Little Guide for Forex Trading

Forex (short for foreign exchange) boils down to changing one country’s currency into that of another. This is done for a variety of reasons, although the most common ones are commerce and tourism. Given the fact that the world of business is obviously global, there is always a need for making transactions with other countries in their own currency.

Along with crypto trading, forex is currently the most popular investment method. Although it is very speculative, the ease of its use the internet has brought to the table has made this trading type quite lucrative.


The fact that forex is a highly speculative market doesn’t mean that it any less lucrative; in fact, this speculation is based on various supply and demand factors, which are all influenced by things such as trade flows, interest rates, economic strength, tourism, geopolitical risk, etc. The majority of successful forex traders get into this market, exactly because of its speculative nature. Essentially, whenever a currency value drops, there’s an opportunity to obtain a certain amount of it; for the now-lower price, of course. The key here is being aware of all the abovementioned factors and being able to a draw a conclusion whether and when the currency in question will skyrocket or continue dropping in value.


However, owing to exactly these market fluctuations, commercial enterprises that are doing business in foreign countries are exposed to a lot of risk for obvious reasons – with the huge amounts that they are dealing with, even the slightest price change can mean severe losses. This is why foreign exchange markets have a way of hedging the risk by fixing a rate; once this transaction is concluded at some point in the future, it is done at the previously fixed rate.

This is achieved through buying or selling currencies in the swap or forward markets – at this point, the bank locks in a rate, and the trader benefits by knowing exactly what the exchange rate will be, thereby mitigating the risks.

The interbank

If there was a surefire way to earn a lot of money without any risk, we’d all be doing it. Make no mistake, once you start trading on forex, you’re going to have to be careful.

This being said, there are a lot of rumors going around about the interbank market being very risky due to a lack of regulation and oversight. This isn’t entirely true. In order to understand the risks involved, one needs to comprehend the differences between a centralized and a decentralized market.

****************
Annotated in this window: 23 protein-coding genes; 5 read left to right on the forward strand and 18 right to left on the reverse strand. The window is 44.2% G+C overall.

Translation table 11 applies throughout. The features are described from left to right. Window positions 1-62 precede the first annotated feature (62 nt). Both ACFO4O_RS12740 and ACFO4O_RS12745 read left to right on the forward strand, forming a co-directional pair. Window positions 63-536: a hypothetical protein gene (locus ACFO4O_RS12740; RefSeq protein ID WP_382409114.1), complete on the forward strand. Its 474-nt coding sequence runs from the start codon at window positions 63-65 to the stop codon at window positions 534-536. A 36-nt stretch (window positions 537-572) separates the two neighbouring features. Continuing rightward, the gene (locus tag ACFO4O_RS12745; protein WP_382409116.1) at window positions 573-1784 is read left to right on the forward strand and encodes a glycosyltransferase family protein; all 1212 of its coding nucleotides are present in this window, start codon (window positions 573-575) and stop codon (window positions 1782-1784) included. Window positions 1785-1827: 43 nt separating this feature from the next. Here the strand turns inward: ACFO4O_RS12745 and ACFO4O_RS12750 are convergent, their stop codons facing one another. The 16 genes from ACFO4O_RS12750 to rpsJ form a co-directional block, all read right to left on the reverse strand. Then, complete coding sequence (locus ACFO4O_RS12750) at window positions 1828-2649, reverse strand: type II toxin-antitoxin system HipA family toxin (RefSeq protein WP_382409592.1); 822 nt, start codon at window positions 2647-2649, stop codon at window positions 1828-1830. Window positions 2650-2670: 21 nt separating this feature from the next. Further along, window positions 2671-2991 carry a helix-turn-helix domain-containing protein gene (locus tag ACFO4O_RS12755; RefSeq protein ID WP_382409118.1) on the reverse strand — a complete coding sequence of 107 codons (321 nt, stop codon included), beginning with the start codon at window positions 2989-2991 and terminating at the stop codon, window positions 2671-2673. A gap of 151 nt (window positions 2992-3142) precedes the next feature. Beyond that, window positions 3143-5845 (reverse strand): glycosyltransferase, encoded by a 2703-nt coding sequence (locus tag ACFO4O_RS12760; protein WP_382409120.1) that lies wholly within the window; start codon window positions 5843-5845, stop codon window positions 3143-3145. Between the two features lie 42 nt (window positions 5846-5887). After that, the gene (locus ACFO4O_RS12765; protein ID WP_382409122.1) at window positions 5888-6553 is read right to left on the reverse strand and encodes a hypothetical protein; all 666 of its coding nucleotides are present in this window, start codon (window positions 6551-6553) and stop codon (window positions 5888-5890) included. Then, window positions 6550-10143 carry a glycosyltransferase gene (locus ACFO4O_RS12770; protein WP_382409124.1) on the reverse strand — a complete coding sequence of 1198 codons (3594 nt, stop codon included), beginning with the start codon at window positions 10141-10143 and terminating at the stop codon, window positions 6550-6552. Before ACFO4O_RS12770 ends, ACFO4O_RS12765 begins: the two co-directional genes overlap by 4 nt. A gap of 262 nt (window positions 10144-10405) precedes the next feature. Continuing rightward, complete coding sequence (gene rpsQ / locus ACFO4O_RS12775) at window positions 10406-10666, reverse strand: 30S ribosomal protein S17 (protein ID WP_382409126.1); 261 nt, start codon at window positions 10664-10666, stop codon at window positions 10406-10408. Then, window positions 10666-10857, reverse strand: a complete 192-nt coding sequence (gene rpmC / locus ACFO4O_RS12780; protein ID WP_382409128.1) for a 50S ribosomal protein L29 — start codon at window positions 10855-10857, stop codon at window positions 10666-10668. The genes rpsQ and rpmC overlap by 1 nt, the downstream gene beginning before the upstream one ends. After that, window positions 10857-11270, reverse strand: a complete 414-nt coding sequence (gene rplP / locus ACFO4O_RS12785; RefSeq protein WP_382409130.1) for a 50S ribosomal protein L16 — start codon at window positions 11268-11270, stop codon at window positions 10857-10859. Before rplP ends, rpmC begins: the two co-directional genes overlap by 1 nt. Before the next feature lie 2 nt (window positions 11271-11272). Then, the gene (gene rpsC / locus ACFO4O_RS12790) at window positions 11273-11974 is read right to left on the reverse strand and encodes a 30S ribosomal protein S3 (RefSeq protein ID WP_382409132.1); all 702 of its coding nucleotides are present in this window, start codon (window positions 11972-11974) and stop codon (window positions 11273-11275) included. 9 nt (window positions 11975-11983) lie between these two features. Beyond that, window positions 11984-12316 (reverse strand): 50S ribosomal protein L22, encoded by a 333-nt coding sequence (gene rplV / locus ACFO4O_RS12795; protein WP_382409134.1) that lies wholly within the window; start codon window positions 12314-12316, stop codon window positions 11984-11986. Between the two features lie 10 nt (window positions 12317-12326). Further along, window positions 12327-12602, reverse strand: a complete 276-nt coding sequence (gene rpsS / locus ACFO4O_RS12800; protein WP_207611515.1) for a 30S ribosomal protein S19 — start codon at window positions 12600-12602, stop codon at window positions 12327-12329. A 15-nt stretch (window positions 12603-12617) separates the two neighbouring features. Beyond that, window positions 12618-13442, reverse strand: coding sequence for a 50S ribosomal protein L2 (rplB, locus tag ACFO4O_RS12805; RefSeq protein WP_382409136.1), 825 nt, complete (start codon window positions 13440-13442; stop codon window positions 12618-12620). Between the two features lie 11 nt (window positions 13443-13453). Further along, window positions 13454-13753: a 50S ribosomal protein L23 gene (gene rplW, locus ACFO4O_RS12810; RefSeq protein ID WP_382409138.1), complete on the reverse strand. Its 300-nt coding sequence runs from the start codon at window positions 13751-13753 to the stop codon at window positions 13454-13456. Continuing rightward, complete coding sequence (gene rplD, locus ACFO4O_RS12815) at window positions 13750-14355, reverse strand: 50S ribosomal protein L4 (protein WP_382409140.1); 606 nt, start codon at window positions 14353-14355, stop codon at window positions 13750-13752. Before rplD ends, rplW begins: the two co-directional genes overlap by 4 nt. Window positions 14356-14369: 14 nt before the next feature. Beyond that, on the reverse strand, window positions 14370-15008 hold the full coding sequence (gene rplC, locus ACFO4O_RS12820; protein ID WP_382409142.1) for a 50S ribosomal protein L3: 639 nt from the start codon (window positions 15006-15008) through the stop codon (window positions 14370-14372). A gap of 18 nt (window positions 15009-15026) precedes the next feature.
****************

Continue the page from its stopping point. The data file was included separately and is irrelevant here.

Although the interbank itself isn’t really regulated (it is made up of many banks trading amongst each other), the involved banks are the ones that determine and accept credit and sovereign risk, and there are a ton of internal auditing processes dedicated to this.

Rogue traders

Many fear the rogue traders who can, in theory, influence the price of a currency. The market pricing mechanism depends on supply and demand, given that its very essence is based on each of the participating banks providing bids and offers. So, what’s there to stop the rogue traders from shifting the market to their own benefit? Well, quite blatantly put, the sheer volume of the modern market, which rests on a steady ballpark of $2 to $3 trillion being traded on a daily basis means that not even a central bank could move the market for any length of time, unless other central banks decide to fully cooperate and coordinate with it.


Although traders who have direct access to forex banks are less exposed to risk than those who deal with small and unregulated forex brokers, there are many legitimate and respectable fx broker platforms that quote fair prices and treat their customers with dedication and respect. Large, more liquid brokers are trustworthy and will never trick you into thinking that certain trades will lead to a profit.

Forex trading is far less risky than some sources would have you believe, but not as profitable as small and unregulated forex brokers will tell you. In truth, this market revolves heavily around speculation, but there are ways of hedging the risk. The interbank may not be a regulated entity, but it really isn’t an entity to begin with – the safety here is put into the hands of participating central banks. Finding a trusted, liquid broker and being wary of the risks involved is what leads a forex trader to success and profit.